How to Study PowerPoints During Your Athletic Training Education

Step 1: Enjoy a beer and some pizza.

All jokes aside, many people find studying in a bar works surprisingly well. 

PowerPoint presentations are a staple in many athletic training programs, but they tend to be denser with information and lighter on visuals compared to undergrad. As a result, understanding how to effectively study them is crucial. It’s all too easy to mindlessly read through slides without truly grasping a significant amount of information.

While there are countless methods for learning from PowerPoint presentations, the key theme across these four approaches is to stay engaged and active. While some people can absorb information simply by reading and remembering, many need to actively write, draw, or speak to truly learn.

Study Guides

For almost every class, creating your own study guides during the initial phase of learning the material can be effective. This approach can be particularly beneficial for PowerPoint slides, but it can be applied to any class.

Here are the steps you can follow:

  1. Generate one or two questions per PowerPoint slide, focusing on the critical concepts.
  2. Answer five questions from memory on paper or a whiteboard.
  3. Review the slides to find the answers, correct any mistakes, and add any missing information.
  4. Erase your answers and attempt to recall the same five questions from memory.
  5. Once you’ve mastered the information, progress to the next set of five questions.

This method compels you to quiz yourself actively, preventing passive reading of notes. You must actively think about the correct answers, write them down, or draw any relevant pictures.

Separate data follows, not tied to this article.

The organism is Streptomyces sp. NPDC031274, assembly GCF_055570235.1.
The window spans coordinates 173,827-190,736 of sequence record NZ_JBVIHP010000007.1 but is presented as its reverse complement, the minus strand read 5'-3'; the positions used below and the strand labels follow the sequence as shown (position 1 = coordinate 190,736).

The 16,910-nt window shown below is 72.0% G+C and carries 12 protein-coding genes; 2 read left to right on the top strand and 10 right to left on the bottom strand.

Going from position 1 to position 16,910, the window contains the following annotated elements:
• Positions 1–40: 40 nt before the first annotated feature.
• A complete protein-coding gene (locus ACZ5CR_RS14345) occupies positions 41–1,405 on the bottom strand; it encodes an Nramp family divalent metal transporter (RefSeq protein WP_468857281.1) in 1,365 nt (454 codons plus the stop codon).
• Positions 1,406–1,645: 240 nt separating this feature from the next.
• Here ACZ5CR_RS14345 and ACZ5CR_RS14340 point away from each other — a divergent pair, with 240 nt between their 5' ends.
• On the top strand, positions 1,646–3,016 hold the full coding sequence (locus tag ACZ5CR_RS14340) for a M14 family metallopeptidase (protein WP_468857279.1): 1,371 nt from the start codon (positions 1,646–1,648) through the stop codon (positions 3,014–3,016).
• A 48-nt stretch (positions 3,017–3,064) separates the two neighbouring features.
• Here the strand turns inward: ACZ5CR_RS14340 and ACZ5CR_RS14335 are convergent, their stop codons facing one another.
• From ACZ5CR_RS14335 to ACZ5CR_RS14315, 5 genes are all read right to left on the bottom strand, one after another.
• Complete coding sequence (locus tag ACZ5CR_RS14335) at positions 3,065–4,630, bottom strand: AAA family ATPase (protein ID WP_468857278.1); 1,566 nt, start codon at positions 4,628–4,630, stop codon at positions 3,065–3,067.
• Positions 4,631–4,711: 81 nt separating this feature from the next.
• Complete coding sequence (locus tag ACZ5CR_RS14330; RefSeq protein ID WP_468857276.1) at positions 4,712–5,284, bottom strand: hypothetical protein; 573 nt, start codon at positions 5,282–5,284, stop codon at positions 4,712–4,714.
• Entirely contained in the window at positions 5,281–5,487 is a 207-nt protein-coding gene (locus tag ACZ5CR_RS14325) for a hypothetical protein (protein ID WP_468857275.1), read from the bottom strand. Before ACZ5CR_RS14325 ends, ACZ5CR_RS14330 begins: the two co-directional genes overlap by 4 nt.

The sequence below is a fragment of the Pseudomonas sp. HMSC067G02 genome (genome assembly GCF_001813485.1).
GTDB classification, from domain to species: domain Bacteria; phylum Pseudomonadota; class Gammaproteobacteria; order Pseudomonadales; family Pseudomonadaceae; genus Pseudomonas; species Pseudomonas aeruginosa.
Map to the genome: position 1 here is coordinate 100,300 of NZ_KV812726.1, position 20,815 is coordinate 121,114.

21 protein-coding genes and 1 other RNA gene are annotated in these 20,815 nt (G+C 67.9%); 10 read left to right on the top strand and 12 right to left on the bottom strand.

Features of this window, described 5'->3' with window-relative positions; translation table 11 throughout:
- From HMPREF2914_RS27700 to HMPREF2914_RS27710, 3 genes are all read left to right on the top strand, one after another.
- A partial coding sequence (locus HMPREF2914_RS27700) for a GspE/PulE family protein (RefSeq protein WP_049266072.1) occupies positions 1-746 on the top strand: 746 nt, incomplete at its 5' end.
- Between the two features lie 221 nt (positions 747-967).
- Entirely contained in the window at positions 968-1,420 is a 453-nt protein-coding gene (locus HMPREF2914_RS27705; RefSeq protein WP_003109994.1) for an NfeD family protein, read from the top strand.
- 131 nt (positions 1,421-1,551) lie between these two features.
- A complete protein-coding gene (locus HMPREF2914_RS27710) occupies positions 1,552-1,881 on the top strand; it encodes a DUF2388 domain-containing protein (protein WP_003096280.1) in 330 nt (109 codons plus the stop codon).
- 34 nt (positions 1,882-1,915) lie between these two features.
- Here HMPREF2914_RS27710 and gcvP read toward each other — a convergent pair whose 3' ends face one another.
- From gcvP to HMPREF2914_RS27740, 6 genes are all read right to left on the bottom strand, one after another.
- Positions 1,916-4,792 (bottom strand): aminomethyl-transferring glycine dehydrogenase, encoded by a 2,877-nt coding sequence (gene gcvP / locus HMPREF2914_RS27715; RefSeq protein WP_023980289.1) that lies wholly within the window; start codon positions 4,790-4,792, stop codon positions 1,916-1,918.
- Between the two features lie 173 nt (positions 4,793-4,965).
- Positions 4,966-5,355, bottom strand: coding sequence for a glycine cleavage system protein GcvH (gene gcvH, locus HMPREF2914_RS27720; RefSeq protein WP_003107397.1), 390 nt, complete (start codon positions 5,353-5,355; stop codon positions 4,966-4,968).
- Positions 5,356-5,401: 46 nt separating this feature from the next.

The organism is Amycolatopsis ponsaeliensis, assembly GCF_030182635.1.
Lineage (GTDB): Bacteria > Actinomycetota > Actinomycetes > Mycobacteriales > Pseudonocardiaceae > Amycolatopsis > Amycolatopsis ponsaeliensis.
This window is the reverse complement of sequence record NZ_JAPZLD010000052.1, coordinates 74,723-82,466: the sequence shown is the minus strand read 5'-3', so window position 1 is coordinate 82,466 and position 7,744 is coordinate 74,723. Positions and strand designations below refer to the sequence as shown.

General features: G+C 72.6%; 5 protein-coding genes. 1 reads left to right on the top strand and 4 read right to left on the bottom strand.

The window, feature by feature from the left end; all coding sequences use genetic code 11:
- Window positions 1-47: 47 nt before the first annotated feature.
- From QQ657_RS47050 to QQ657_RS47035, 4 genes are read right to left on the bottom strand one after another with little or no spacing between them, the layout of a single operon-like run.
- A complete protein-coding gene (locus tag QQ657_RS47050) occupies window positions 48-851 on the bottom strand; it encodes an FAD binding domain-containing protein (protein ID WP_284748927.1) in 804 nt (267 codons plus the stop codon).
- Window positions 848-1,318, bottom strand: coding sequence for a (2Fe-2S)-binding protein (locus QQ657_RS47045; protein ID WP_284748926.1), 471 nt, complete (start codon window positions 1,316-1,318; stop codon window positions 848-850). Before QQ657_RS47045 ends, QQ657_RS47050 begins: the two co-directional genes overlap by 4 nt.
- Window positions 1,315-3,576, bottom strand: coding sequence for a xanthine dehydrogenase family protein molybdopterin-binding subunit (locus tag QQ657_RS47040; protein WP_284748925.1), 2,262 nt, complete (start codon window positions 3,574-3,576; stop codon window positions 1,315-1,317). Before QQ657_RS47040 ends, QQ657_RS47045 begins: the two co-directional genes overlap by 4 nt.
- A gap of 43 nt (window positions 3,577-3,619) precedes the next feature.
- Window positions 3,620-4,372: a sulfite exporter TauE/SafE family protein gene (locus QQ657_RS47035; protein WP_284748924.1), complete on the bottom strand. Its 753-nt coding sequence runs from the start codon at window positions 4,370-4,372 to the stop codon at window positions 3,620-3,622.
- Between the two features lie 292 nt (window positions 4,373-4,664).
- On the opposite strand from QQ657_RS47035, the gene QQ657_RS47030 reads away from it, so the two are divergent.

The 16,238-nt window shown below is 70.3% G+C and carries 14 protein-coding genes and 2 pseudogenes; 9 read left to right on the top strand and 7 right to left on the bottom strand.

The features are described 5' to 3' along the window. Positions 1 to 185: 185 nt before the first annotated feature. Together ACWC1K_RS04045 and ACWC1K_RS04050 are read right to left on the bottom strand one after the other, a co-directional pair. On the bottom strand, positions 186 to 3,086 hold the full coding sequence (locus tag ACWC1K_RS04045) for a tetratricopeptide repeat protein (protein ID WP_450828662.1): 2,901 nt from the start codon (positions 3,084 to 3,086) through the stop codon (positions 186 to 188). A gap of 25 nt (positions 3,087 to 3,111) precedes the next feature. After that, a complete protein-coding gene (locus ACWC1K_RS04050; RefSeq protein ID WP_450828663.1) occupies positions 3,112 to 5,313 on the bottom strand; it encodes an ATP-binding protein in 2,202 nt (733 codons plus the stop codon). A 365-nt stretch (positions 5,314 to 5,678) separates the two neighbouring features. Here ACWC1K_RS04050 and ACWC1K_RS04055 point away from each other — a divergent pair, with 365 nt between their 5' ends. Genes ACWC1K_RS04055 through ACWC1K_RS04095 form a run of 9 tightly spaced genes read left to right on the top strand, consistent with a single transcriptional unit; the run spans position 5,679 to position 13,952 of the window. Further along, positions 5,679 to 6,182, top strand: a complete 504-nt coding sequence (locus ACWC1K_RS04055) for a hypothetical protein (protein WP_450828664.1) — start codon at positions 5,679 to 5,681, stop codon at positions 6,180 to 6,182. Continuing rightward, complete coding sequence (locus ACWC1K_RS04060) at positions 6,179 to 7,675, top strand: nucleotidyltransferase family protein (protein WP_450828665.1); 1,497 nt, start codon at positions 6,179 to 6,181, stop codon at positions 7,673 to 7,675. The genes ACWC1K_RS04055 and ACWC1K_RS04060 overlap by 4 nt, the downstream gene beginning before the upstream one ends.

This approach allows you to tackle the material in smaller, more manageable chunks. Confronting 30 pages of notes can be overwhelming, so focusing on five study questions at a time can help you to thoroughly understand the information before moving on.

Rewriting

Many courses, such as an Advanced Physiology course, rely heavily on PowerPoint presentations. While this worked for most information, it can be confusing for larger topics.

When a concept spans several slides, it can be challenging to connect all the information. To address this, try rewriting the content from a group of slides onto one sheet of paper, organizing the information in a way that makes more sense to you. This can be more efficient than constantly flipping between PowerPoint slides since you see all the relevant information at once.

Make Flashcards

Some PowerPoint slides present information that’s difficult to remember. For instance, a professor might ask about the diameter of a ribosome (25-30 micrometers), which isn’t easy to recall amidst a multitude of other numbers.

Attempting to create flashcards for all PowerPoint slides is noble but can also be very time-consuming. If flashcards don’t work for you, make study guides by rewriting slides for broader concepts and only resort to flashcards for detailed information that you struggle to remember.

Study with Classmates

Let’s face it—PowerPoints can be dull. After spending several hours with them, maintaining focus becomes challenging.

Studying with classmates proves beneficial for every class, particularly when concentration wanes. Quizzing each other and verbalizing concepts can be remarkably helpful. Explaining a concept to a classmate is a good way to learn and can reveal gaps in your understanding.

Remember, staying active and engaged is the key to conquering PowerPoint presentations in AT school. Whether it’s through study guides, rewriting, flashcards, or collaborative learning, finding the method that suits your learning style will make the process more effective and enjoyable.

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